Instead, on December 18, 1981, Mr. Spese filed a second claim for black lung benefits, coupled with a request that his first claim be reopened. DOL refused to reopen the 1976 claim, but it processed his second application. Because the second claim was filed after March 31, 1980, the effective date of DOL's permanent black lung regulations found in 20 C.F.R. Part 718, the claims examiner from DOL's Office of Workers' Compensation Programs, Coal Mine Division, evaluated it under Part 718. The claims examiner denied the second claim on May 6, 1982, because a second round of medical tests, including a second chest x-ray, again showed no signs of pneumoconiosis. This time, Mr. Spese asked for a formal hearing before an Administrative Law Judge, which took place nearly four years later on April 4, 1986. Prior to that hearing, in 1985, he had undergone a third x-ray. Unlike the earlier two, the 1985 x-ray was read as positive for pneumoconiosis. Confronted for the first time with a positive x-ray, at the hearing Peabody asked the ALJ to keep the record open so that it could submit its own interpretation of the image. In the end, however, it never did so, nor did it offer any other supplemental evidence that might have refuted the 1985 x-ray.
On November 19, 1986, ALJ Richard Huddleston issued a decision ruling in Mr. Spese's favor. The first question he addressed was whether the 1981 claim was a “duplicate” of the 1979 claim, such that the later claim merged into the earlier one under the terms of 20 C.F.R. § 725.309(c). That regulation states, in part:
A Claimant who filed a claim for benefits under Part B of title IV of the Act or Part C of Title IV of the Act, before March 1, 1978, and whose claim(s) are pending or have been finally denied, who files an additional claim under this part, shall have the later claim merged with any earlier claim subject to review under Part 727 of this subchapter. If an earlier claim subject to review under Part 727 of this subchapter has been denied after review, a new claim under this part shall also be denied, on the grounds of the prior denial unless the Deputy Commissioner determines that there has been a material change in conditions or the later claim is a request for modification and the requirements of § 725.310 are met.
Interpreting the first sentence of the regulation, ALJ Huddleston concluded that Mr. Spese's 1981 claim should be merged into his 1976 claim, because the latter claim, which had been subject to review under Part 727, had been filed before 1978 and it had been “finally denied.” The merger meant two important things for Mr. Spese's claim: first, it would entitle him to an earlier date for the beginning of his benefits, and second, it would entitle him to have the entire record reviewed under the more lenient criteria of Part 727. Applying the second sentence of § 725.309(c) quoted above, the ALJ concluded that the 1985 x-ray, along with a pulmonary exam dated February 17, 1982, demonstrated a “material change in conditions” that justified consideration of the second claim. On the merits, the ALJ awarded Mr. Spese benefits dating back to April 1976, based on the “interim presumption” of 20 C.F.R. § 727.203(a), which presumed that pneumoconiosis was caused by exposure at the mines if the applicant had worked there at least 10 years and medical evidence (like the 1985 x-ray) revealed the disease.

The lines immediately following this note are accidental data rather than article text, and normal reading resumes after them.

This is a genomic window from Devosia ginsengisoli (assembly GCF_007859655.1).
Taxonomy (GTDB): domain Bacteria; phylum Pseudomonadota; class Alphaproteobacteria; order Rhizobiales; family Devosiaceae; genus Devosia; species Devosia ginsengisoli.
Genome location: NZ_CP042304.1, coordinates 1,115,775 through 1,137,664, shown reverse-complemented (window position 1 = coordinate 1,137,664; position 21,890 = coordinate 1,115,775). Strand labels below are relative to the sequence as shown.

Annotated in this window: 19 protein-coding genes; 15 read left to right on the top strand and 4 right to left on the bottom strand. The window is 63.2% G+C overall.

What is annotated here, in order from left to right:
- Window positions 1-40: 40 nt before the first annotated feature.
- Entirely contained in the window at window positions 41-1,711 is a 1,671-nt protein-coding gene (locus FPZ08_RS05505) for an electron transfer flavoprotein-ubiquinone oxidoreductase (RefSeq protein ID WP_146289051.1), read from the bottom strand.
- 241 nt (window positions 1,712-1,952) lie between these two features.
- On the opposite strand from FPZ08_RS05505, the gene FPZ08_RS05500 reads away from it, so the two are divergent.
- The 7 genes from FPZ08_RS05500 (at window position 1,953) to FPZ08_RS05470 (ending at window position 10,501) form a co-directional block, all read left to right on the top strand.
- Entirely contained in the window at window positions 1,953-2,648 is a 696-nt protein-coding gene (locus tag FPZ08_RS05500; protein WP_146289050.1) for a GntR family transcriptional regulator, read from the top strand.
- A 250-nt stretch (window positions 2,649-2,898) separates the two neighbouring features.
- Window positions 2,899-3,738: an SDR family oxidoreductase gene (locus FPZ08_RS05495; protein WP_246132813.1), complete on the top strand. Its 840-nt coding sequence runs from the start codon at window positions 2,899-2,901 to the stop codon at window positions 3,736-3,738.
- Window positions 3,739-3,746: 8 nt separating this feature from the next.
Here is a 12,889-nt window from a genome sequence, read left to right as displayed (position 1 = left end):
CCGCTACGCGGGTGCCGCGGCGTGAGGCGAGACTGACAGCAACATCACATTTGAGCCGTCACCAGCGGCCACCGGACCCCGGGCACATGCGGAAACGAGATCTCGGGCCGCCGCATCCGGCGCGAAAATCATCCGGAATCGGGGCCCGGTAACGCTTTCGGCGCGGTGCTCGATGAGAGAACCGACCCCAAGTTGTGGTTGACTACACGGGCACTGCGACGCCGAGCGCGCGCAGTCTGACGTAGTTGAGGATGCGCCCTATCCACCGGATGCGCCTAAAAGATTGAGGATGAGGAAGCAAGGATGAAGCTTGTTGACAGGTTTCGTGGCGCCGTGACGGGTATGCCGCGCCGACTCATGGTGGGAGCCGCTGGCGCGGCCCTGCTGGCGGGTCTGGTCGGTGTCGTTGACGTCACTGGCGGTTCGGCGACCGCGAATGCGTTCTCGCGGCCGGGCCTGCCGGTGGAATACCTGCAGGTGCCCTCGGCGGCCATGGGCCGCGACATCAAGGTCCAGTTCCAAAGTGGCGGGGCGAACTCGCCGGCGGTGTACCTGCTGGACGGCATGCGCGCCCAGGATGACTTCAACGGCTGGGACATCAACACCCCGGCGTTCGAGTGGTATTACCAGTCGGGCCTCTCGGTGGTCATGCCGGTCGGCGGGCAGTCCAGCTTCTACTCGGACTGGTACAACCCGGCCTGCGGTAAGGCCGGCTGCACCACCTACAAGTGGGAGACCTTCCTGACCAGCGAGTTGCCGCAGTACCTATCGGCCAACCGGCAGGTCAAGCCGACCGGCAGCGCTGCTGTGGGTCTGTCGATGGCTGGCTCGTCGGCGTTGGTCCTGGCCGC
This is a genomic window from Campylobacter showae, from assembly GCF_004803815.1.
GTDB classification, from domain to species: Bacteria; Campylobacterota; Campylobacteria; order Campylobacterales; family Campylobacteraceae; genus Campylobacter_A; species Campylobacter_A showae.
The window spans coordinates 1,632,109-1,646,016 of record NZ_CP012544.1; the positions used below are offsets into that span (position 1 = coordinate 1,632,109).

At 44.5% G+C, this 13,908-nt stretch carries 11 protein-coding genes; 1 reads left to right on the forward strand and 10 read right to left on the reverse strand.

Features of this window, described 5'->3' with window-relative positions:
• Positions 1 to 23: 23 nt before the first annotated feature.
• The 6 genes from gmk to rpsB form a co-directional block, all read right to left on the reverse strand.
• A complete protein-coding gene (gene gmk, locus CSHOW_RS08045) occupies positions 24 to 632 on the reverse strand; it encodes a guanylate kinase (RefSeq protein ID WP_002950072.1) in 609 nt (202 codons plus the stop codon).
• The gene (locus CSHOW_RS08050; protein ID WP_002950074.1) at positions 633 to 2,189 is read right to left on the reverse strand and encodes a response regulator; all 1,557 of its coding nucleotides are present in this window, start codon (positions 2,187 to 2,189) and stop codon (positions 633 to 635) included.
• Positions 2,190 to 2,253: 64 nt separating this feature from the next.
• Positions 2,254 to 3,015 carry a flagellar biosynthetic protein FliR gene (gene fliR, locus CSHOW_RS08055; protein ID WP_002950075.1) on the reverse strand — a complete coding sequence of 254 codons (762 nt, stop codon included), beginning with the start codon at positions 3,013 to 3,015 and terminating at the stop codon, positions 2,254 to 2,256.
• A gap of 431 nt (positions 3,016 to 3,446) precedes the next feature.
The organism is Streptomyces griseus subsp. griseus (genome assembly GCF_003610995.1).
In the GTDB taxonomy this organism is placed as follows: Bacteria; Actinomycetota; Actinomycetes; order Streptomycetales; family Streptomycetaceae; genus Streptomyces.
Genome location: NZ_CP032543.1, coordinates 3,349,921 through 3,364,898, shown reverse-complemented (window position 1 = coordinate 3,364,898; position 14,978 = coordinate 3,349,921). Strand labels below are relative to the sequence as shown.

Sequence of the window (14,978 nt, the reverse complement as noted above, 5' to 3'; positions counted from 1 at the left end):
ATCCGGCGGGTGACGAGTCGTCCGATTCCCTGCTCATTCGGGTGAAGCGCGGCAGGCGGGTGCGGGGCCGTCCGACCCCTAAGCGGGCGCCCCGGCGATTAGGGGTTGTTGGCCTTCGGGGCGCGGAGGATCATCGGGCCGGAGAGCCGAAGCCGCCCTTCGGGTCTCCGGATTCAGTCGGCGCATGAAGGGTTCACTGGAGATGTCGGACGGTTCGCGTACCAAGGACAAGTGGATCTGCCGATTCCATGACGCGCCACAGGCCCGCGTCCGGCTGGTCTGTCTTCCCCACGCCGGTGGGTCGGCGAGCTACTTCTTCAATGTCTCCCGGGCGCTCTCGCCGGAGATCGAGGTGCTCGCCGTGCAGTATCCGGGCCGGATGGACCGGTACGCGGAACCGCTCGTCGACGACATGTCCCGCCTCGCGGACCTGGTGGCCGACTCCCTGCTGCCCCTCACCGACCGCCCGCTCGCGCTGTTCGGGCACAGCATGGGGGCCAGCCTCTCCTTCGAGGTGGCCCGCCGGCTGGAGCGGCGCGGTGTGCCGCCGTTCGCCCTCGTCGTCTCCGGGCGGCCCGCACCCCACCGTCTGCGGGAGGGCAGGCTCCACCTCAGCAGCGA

Peabody appealed to the Benefits Review Board (BRB), which agreed with the ALJ's assessment of the “material change in conditions” but which disagreed with his conclusion that Mr. Spese's 1981 claim merged with the earlier one. The BRB interpreted the phrase “claim subject to review under Section 727” in the first sentence of the regulation to allow merger only if the earlier claim was still subject to Section 727 review. The BRB therefore sent the case back to the ALJ for reconsideration under the more stringent Section 718 criteria.